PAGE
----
The Internet of Things (IoT) is changing the way whole industries run their businesses. And fast. Barely a day goes by without new insights causing people to stop and rethink the way their business operates.
And the logistics industry – with its fleets of lorries and vans that distribute every conceivable item on the planet – is no different.
GPS technology ensures that every vehicle can be tracked with pinpoint accuracy so that its whereabouts are always known. Dashboard cameras and security software mean that even out on the road, drivers and their payloads are given the duty of care and security they deserve.
But this only scratches the surface. The “game changer” for many is the data that an IoT-connected fleet of vehicles generates.
Data analytics providing new insights
One area is real-time, on-the-road fleet maintenance.
Modern diesel vehicles, for example, are fitted with a special filter that scrubs particulates from the exhaust. To work properly, they need to be brought up to temperature every now and then to complete the filtering process.
Normally, this isn’t a problem. But for vehicles that operate in built-up areas that do a lot of stop-start journeys it can, if left unresolved, lead to problems including vehicle breakdowns.
IoT technology means that before a problem arises the office-based maintenance team is automatically notified of an issue even when a vehicle is out on the road. They can instruct the driver to get the vehicle up to the right temperature for the right length of time and receive notification once the exhaust system is clear and the problem resolved.
It’s just one example of how vehicle fleets can now be maintained remotely based on accurate information rather than as a reaction to a costly fault. For those operating in industries that have yet to truly embrace IoT, it shows how detailed information is providing never-seen-before insights into how businesses operate.
Using IoT to drive greater understanding
That’s one of the reasons Fraikin Ltd — one of the UK’s largest providers of commercial vehicle contract hire, fleet management and rental solutions — decided to adopt IoT for its fleet.
From the moment Fraikin’s IoT technology was installed into its vehicles and switched on, it’s been collecting data — miles driven, fuel consumption, idling ratios, brake and tyre wear — and building up a picture of its fleet performance across more than 200 customers.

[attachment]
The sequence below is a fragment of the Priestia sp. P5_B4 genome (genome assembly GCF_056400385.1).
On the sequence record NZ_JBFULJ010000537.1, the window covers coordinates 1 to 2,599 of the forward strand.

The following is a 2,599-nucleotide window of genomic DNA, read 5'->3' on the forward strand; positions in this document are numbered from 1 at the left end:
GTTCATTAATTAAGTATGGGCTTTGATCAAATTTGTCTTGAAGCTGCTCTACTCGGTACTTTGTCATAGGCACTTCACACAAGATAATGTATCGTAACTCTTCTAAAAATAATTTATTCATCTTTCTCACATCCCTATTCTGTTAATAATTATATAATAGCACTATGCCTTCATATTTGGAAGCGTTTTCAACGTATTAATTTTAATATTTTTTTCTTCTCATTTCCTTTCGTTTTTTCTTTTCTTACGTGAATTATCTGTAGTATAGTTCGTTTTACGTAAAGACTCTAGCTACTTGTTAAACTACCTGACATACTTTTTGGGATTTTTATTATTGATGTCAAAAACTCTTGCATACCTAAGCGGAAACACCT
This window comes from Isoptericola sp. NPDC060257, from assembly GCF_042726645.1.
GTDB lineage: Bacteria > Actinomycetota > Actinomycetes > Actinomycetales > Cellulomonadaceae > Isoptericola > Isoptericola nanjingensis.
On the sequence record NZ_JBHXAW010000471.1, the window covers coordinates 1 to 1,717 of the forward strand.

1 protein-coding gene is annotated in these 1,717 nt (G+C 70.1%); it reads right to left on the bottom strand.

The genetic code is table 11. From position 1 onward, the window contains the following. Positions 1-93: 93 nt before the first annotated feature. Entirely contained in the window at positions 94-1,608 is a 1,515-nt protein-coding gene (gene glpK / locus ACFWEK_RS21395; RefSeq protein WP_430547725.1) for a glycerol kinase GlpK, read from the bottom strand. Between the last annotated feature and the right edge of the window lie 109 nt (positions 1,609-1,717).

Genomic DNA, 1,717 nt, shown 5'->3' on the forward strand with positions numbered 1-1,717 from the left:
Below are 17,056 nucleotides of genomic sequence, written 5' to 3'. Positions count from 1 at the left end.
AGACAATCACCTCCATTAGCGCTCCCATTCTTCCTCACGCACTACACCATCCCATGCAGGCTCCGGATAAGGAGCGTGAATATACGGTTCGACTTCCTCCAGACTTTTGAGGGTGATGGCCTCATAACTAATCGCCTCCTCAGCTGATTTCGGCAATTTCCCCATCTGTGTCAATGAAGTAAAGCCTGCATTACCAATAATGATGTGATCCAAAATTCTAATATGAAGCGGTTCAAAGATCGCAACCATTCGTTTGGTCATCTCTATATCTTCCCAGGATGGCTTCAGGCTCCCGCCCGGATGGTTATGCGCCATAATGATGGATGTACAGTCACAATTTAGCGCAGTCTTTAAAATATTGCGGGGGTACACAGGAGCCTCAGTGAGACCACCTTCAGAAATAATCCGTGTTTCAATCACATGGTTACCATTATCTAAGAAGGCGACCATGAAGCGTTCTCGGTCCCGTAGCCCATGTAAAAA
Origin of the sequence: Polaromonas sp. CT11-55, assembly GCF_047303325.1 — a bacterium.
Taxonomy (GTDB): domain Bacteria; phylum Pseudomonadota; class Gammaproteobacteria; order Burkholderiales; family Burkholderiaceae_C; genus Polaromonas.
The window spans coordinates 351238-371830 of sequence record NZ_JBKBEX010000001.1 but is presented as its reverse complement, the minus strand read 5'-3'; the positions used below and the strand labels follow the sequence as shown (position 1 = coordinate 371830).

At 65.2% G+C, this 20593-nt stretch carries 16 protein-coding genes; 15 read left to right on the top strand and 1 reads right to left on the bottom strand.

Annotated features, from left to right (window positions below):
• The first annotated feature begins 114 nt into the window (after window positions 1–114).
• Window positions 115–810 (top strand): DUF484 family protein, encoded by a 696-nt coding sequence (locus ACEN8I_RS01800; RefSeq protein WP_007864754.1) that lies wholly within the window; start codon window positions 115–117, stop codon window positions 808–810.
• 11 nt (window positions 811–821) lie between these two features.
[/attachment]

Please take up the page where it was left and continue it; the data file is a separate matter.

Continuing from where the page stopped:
And as the data started to roll in, it started to pose all manner of questions. For instance, why the vehicles operating from one Glasgow depot are doing 30% less MPG compared to those in other logistics hubs. Figuring that out — along with all the other data that is being amassed — is changing the nature of every conversation that Fraikin is having with its customers.
Fraikin realised the industry was changing – and they had to change with it. But what of those logistics operations that have yet to embark on an IoT strategy?
Understanding the role of IoT
Like the management team at Fraikin, the first thing to recognise is the potential of IoT in changing how businesses operate. Pivotal to change is understanding the needs of each business and how IoT can make a difference.
While it’s possible for logistics operators to purchase standalone technologies such as driver cameras or connected tachographs, these tend to provide a short-term fix. Increasingly, logistics operators are looking for interconnected solutions that provide an overview of an entire fleet through a single screen.
What’s more, with technology adapting all the time, it’s important firms don’t get left behind. The ongoing volatility surrounding fuel prices, for example, has prompted many logistics firms to zero in on IoT to help manage costs, plan more fuel-efficient routes and monitor driver behaviour to better manage overheads.
As Mike Hemming, Technology Champion at Fraikin, explained to me:
It’s about eliminating the guesswork and having complete confidence in the facts.
It’s possible that the search for greater fuel efficiency may be the reason a new wave of operators decides to adopt IoT for their business. Based on the experiences of the industry so far, it’s unlikely to be the only driver for change.